At the start of 2020, I predicted a year of poor dividend growth.  This turned out to be completely inaccurate, and I’ve never been happier to report, “I was wrong!”

Tech stocks remained quite expensive throughout the year, but a declining stock market in “non-tech” stocks allowed us to compound new money, and ultimately grow our dividend income for the year.


October Expenses

Household expenses in October totaled $4,370.  That’s a pretty large total compared to what we’ve spent most months in 2020, but there were very good reasons for this big increase.  Expense growth this month was mainly fueled by insurance, and car licensing expenses that only occur once annually (more on these later).

Here’s the breakdown of our expenses by category:

expenses by category October 2020


Grocery spending was $433 in October, which is slightly lower than average for our family.  Typically the Tako family spends around $500 per month on groceries, so it’s good to see a lower cost month once in awhile!

This month included two rather expensive trips to Costco to stock up on items like spices, butter, heavy whipping cream, chicken, and other food staples.  Typically we avoid all the high-cost process foods that are extremely common at big-box warehouse stores.  This saves a ton of money, and we can still eat very well on a low monthly food expense.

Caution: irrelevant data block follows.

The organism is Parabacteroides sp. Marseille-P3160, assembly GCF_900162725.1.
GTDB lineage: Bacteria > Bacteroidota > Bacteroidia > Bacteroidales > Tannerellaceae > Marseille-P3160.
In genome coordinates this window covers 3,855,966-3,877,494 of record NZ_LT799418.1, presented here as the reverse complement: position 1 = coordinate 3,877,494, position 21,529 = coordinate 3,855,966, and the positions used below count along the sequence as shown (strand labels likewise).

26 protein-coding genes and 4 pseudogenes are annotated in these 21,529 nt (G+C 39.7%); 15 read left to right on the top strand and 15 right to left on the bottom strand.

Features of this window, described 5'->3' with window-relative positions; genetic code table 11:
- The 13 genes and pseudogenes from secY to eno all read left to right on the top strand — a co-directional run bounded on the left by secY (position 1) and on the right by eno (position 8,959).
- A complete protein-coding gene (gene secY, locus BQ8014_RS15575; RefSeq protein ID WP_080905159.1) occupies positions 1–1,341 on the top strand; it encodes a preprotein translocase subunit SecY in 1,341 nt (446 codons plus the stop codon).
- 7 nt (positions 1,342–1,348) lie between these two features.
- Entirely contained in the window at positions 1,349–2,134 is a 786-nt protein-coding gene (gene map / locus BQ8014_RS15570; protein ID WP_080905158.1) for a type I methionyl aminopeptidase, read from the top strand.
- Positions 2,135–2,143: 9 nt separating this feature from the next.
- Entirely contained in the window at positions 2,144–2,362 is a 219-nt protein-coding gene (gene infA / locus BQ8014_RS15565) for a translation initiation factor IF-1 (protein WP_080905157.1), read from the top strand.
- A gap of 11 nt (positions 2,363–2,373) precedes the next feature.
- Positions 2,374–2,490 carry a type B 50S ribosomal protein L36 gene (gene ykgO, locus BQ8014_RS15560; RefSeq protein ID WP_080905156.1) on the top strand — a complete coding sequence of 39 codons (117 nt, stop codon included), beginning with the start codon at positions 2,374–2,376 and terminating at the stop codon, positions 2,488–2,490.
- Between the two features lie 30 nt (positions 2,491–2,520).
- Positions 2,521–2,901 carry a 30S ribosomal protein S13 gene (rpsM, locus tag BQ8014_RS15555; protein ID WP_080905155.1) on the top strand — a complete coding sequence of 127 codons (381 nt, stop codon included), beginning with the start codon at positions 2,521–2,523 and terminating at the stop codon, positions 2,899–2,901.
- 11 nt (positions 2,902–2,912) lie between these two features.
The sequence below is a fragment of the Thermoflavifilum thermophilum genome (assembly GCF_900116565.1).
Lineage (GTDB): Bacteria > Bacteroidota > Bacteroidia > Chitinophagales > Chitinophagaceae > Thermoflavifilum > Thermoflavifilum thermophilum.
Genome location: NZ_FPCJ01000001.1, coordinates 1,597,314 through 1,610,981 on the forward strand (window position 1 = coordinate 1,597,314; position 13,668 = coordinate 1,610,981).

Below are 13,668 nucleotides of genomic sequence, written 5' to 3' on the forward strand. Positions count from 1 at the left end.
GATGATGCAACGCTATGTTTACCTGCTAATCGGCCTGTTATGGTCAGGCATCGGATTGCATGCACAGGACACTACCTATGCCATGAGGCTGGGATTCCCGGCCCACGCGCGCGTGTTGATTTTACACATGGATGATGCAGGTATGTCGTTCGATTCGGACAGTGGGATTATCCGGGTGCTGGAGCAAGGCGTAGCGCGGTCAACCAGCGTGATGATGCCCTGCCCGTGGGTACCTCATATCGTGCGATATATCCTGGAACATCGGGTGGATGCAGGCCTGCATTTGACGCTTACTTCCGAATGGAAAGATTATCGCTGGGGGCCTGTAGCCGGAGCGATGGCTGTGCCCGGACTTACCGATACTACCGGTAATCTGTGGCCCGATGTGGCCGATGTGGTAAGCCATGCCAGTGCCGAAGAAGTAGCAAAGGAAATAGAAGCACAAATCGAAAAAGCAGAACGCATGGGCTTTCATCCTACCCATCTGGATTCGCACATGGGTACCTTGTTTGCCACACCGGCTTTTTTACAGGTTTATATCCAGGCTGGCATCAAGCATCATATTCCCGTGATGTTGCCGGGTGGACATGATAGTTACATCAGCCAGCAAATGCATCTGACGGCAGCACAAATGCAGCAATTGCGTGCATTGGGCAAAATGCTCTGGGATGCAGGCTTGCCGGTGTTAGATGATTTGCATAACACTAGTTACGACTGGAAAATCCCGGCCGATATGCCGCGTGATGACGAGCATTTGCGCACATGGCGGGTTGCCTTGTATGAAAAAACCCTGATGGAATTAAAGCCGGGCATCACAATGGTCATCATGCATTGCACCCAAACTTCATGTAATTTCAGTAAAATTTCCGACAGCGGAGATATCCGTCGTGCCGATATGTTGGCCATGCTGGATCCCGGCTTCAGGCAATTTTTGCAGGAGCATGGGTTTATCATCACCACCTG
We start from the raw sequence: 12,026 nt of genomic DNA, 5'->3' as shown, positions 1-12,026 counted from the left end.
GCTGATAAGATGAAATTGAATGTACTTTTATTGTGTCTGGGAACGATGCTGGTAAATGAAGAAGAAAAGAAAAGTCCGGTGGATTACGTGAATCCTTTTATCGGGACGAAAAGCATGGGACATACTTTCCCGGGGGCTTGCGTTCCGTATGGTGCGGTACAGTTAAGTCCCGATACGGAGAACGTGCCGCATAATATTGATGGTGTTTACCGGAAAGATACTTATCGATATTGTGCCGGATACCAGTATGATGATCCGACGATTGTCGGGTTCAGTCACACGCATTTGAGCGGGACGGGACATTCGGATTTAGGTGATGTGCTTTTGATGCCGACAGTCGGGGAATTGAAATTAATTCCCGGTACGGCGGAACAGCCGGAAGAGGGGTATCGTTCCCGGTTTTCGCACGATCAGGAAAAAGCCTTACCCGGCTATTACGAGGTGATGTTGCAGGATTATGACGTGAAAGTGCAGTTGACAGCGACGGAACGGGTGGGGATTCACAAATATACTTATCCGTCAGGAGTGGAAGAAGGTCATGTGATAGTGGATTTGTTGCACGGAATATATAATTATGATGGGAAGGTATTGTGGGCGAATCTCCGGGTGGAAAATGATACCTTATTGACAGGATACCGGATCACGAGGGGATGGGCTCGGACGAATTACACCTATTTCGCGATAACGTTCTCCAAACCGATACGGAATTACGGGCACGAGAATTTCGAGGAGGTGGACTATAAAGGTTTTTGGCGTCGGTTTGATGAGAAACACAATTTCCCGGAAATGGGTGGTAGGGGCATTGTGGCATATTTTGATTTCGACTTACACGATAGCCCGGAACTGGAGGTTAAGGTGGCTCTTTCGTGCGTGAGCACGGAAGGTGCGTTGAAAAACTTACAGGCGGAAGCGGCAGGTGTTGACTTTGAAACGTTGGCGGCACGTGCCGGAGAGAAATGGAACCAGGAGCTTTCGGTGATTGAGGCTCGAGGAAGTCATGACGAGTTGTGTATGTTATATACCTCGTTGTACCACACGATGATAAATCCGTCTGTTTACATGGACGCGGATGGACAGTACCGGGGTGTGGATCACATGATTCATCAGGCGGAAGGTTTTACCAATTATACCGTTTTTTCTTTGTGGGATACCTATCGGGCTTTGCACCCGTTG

What kind of food do we eat on $433?  All kinds of good stuff!

Since the weather has gotten cooler I’ve started making more soups and stews.  On of my favorites in October was this bean & sausage soup.

sausage soup

I’ve also started to incorporate spicier dishes onto the menu.  I’ve been practicing my Thai Holy Basil recipe, and it’s really getting delicious!


Classics, like this bacon and brussel sprout dish make regular appearances on our table table, when we can find fresh sprouts at a reasonable price.


To keep things interesting, I always try to incorporate new recipes into the mix at our house.  In October, Mrs. Tako challenged me to make “Au Gratin Potatoes” for the first time.  The challenge was accepted, and I think it turned out OK for my first time!

au gratin potatoes

In October, my mom gave us a couple of spaghetti squash.  I’m no expert at cooking these, but it seemed the best way to eat these was to prepare the squash like gluten free spaghetti noodles.